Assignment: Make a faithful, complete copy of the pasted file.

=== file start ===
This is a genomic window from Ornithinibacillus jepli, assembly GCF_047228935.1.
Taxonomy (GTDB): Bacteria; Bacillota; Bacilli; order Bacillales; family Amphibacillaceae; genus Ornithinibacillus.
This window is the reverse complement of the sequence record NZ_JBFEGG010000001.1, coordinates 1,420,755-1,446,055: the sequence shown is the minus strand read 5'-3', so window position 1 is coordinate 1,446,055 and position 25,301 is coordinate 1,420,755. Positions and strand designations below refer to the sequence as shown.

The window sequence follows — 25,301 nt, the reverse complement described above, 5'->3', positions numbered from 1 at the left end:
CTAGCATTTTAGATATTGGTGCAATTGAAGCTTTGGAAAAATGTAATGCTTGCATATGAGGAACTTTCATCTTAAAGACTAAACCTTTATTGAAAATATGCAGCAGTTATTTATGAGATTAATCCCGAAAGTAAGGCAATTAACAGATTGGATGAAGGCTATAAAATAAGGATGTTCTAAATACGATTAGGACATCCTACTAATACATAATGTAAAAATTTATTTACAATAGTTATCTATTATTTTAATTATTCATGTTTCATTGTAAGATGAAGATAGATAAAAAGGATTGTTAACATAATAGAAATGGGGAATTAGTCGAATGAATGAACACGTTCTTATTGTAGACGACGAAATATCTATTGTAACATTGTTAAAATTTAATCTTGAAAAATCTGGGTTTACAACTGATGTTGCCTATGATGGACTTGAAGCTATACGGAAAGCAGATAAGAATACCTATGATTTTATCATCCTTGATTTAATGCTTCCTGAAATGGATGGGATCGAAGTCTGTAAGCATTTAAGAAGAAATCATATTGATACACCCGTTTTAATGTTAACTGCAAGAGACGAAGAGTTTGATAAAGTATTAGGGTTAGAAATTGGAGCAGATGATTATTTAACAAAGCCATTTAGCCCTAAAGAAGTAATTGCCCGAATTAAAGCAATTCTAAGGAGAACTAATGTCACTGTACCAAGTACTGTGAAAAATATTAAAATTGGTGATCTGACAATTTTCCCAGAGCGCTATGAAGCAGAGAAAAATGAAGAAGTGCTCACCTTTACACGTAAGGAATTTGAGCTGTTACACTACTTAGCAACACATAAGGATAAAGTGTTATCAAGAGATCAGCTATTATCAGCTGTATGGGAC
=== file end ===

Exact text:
This is a genomic window from Ornithinibacillus jepli, assembly GCF_047228935.1.
Taxonomy (GTDB): Bacteria; Bacillota; Bacilli; order Bacillales; family Amphibacillaceae; genus Ornithinibacillus.
This window is the reverse complement of the sequence record NZ_JBFEGG010000001.1, coordinates 1,420,755-1,446,055: the sequence shown is the minus strand read 5'-3', so window position 1 is coordinate 1,446,055 and position 25,301 is coordinate 1,420,755. Positions and strand designations below refer to the sequence as shown.

The window sequence follows — 25,301 nt, the reverse complement described above, 5'->3', positions numbered from 1 at the left end:
CTAGCATTTTAGATATTGGTGCAATTGAAGCTTTGGAAAAATGTAATGCTTGCATATGAGGAACTTTCATCTTAAAGACTAAACCTTTATTGAAAATATGCAGCAGTTATTTATGAGATTAATCCCGAAAGTAAGGCAATTAACAGATTGGATGAAGGCTATAAAATAAGGATGTTCTAAATACGATTAGGACATCCTACTAATACATAATGTAAAAATTTATTTACAATAGTTATCTATTATTTTAATTATTCATGTTTCATTGTAAGATGAAGATAGATAAAAAGGATTGTTAACATAATAGAAATGGGGAATTAGTCGAATGAATGAACACGTTCTTATTGTAGACGACGAAATATCTATTGTAACATTGTTAAAATTTAATCTTGAAAAATCTGGGTTTACAACTGATGTTGCCTATGATGGACTTGAAGCTATACGGAAAGCAGATAAGAATACCTATGATTTTATCATCCTTGATTTAATGCTTCCTGAAATGGATGGGATCGAAGTCTGTAAGCATTTAAGAAGAAATCATATTGATACACCCGTTTTAATGTTAACTGCAAGAGACGAAGAGTTTGATAAAGTATTAGGGTTAGAAATTGGAGCAGATGATTATTTAACAAAGCCATTTAGCCCTAAAGAAGTAATTGCCCGAATTAAAGCAATTCTAAGGAGAACTAATGTCACTGTACCAAGTACTGTGAAAAATATTAAAATTGGTGATCTGACAATTTTCCCAGAGCGCTATGAAGCAGAGAAAAATGAAGAAGTGCTCACCTTTACACGTAAGGAATTTGAGCTGTTACACTACTTAGCAACACATAAGGATAAAGTGTTATCAAGAGATCAGCTATTATCAGCTGTATGGGAC